Savour The Tastes of Tasmania


The cleanest air and water on the planet, varied landscapes and four distinct seasons all contribute towards Tasmania's bountiful supply of produce. Its rich volcanic soils are perfect for growing premium fruit, the cooler climate produces elegant dry wines and the unspoiled coastline ensures the freshest seafood around.

Tasmania's fish and seafood, cheeses, wines, oils, truffles, game, smallgoods, organic fruits and vegetables are of the highest quality and flavour. No wonder Tasmania has such a highly sophisticated local food and wine culture.

Tasmania: Island of Adventure

Four Wheel Driving

Though Tasmania doesn't have outback desert areas like those on the mainland, it has plenty of unsealed roads, mountain tracks, isolated beaches and other off-road driving experiences for erveryone from the casual offroader to the die-hard 4-wheel driver to enjoy.


Australia is very much 'The Lucky Country' when it comes to surfing. It has the largest stretch of coastline of any island in the world, and a large portion of it is surfable. The rugged headland on the Tasman Peninsula is generally accepted as being the most challenging surfing location in Australia. In recent years, the churning swell of Shipstern Bluff has attracted elite surfers from around the world, dominated the surf media and set the bar for extreme surfing in Australia.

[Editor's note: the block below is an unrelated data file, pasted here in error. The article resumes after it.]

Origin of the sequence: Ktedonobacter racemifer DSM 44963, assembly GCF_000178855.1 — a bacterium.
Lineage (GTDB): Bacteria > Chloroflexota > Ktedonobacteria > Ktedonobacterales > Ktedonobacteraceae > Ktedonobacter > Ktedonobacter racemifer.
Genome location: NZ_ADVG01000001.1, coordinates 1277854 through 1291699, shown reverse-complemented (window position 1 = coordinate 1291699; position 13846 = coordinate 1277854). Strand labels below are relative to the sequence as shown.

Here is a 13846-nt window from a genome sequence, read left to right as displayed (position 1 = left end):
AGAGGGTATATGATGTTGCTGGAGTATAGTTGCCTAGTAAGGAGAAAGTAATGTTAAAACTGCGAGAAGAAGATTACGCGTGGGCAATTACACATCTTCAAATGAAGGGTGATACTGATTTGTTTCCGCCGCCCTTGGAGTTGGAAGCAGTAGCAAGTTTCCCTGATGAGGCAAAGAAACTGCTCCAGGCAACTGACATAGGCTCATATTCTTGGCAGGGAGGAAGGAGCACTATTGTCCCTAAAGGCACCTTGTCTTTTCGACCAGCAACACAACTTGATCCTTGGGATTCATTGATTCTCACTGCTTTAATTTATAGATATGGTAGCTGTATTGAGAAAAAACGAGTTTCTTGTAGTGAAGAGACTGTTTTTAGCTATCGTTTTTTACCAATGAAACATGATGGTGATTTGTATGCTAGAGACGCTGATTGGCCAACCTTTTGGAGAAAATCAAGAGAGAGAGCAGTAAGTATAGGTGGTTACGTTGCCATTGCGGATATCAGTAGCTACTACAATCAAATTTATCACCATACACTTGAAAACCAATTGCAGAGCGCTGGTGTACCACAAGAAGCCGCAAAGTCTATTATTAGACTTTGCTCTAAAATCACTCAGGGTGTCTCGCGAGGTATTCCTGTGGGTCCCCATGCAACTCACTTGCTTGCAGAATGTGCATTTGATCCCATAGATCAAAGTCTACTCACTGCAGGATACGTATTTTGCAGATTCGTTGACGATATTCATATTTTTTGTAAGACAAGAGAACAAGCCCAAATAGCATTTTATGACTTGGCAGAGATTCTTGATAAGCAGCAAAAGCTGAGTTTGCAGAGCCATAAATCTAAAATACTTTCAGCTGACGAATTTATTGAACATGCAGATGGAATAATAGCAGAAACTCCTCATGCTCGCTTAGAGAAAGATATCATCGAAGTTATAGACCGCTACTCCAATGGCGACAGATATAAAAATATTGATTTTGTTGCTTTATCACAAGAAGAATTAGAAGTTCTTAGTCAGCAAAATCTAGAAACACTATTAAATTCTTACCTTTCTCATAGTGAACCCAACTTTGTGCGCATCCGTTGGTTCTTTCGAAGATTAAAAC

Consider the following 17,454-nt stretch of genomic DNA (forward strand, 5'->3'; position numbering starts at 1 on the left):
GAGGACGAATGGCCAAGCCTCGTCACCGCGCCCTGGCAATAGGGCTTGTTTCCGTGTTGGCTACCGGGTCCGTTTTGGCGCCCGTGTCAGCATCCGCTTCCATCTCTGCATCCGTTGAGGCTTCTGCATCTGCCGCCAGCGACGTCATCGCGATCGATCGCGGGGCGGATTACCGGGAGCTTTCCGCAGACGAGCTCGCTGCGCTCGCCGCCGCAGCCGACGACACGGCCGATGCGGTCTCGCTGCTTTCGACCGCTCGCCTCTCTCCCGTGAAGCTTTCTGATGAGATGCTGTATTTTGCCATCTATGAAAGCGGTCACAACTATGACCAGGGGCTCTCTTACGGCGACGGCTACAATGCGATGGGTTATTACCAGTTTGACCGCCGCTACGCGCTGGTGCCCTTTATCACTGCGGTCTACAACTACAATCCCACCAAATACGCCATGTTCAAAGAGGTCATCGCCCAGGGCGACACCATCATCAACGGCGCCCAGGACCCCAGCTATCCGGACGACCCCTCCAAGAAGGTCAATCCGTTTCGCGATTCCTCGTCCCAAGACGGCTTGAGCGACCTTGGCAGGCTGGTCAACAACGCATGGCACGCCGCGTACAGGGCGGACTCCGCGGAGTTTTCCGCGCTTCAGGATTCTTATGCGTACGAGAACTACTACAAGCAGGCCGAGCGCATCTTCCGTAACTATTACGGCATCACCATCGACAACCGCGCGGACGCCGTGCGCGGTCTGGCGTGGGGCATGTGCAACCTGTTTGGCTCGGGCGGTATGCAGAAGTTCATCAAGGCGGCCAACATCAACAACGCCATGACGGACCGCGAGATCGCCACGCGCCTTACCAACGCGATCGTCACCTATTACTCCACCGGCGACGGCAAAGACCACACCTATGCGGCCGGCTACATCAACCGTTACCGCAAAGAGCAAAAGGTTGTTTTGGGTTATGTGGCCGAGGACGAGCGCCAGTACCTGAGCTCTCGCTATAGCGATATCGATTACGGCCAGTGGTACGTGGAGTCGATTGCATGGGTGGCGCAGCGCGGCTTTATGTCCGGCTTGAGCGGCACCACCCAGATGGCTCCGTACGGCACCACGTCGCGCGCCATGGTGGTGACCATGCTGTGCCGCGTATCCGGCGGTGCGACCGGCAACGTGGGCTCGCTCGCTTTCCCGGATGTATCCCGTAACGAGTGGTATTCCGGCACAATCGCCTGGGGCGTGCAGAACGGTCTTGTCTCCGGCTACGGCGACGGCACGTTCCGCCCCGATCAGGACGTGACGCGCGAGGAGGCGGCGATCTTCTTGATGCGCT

Kayaking The Roaring 40s

Sea kayaking is an activity that pits man against nature on the open sea, and there are few places around the Australian coast where the activity is more challenging and rewarding than the south-west corner of Tasmania. Roaring 40s Wilderness Tours operates three to seven day kayaking eco-tours out of Hobart to the magnificent Tasmanian Wilderness World Heritage Area. Guests are flown across isolated coastlines and mountain ranges to land deep in Southwest Tasmania, where they explore pristine wilderness harbours and ocean coastlines, remote islands and wild rivers.

About Tasmania

On a map, Tasmania has the appearance of a jewel hanging around the neck of mainland Australia - an appropriate image for what is Australia's most unique state, a jewel waiting to be discovered and appreciated. Whilst basically Australian in character, the Tasmanian countryside is refreshingly different from the mainland, including the southern parts of Victoria that are just 240 kilometres away across Bass Strait.
Distances from town to town in Tasmania are generally less than those of the mainland states, so no place is too far away from another, the roads are good, though often narrow and winding in mountainous areas, and the scenery differs greatly from one part of the island to another.


Taking Tasmania To The World

Tasmania 40° South is Tasmania's own national and international journal - a quarterly celebration of all that is good about Australia's island state. Richly illustrated with superb photographs, Tasmania 40 Degrees South presents the wilderness, culture, industry, wildlife, landscapes and people of Tasmania. Between the covers of every issue lie many hours of absorbing reading accompanied by stunning photographs. Topics are as diverse as wooden boats and hand-crafted shoes, food, wine, craft and wilderness to economic reports. There are profiles and quirky articles, historical tales and inspiring stories all combining in a magazine that is a feast for the eyes and intellect.